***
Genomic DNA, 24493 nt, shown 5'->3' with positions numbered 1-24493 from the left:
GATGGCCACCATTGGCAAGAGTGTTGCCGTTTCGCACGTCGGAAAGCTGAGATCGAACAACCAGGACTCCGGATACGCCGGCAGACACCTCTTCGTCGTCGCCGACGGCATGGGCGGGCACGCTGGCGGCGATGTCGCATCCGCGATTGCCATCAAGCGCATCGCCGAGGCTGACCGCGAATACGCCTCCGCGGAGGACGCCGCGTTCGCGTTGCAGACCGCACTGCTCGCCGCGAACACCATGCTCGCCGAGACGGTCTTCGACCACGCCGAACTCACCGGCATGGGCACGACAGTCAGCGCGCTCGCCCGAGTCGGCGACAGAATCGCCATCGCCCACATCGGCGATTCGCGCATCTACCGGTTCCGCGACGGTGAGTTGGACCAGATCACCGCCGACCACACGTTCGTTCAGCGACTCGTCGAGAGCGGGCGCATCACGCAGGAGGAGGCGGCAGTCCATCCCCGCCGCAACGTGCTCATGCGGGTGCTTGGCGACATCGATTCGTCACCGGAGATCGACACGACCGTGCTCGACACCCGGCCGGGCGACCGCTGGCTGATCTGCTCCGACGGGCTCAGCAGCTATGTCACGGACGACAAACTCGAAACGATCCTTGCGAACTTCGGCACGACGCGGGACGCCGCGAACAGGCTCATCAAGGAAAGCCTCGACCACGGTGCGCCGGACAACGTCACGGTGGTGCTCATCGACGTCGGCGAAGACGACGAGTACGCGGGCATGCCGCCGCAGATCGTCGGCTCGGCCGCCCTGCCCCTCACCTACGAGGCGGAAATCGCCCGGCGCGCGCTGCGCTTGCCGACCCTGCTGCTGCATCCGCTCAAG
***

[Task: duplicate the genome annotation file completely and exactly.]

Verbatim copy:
Genomic DNA, 24493 nt, shown 5'->3' with positions numbered 1-24493 from the left:
GATGGCCACCATTGGCAAGAGTGTTGCCGTTTCGCACGTCGGAAAGCTGAGATCGAACAACCAGGACTCCGGATACGCCGGCAGACACCTCTTCGTCGTCGCCGACGGCATGGGCGGGCACGCTGGCGGCGATGTCGCATCCGCGATTGCCATCAAGCGCATCGCCGAGGCTGACCGCGAATACGCCTCCGCGGAGGACGCCGCGTTCGCGTTGCAGACCGCACTGCTCGCCGCGAACACCATGCTCGCCGAGACGGTCTTCGACCACGCCGAACTCACCGGCATGGGCACGACAGTCAGCGCGCTCGCCCGAGTCGGCGACAGAATCGCCATCGCCCACATCGGCGATTCGCGCATCTACCGGTTCCGCGACGGTGAGTTGGACCAGATCACCGCCGACCACACGTTCGTTCAGCGACTCGTCGAGAGCGGGCGCATCACGCAGGAGGAGGCGGCAGTCCATCCCCGCCGCAACGTGCTCATGCGGGTGCTTGGCGACATCGATTCGTCACCGGAGATCGACACGACCGTGCTCGACACCCGGCCGGGCGACCGCTGGCTGATCTGCTCCGACGGGCTCAGCAGCTATGTCACGGACGACAAACTCGAAACGATCCTTGCGAACTTCGGCACGACGCGGGACGCCGCGAACAGGCTCATCAAGGAAAGCCTCGACCACGGTGCGCCGGACAACGTCACGGTGGTGCTCATCGACGTCGGCGAAGACGACGAGTACGCGGGCATGCCGCCGCAGATCGTCGGCTCGGCCGCCCTGCCCCTCACCTACGAGGCGGAAATCGCCCGGCGCGCGCTGCGCTTGCCGACCCTGCTGCTGCATCCGCTCAAG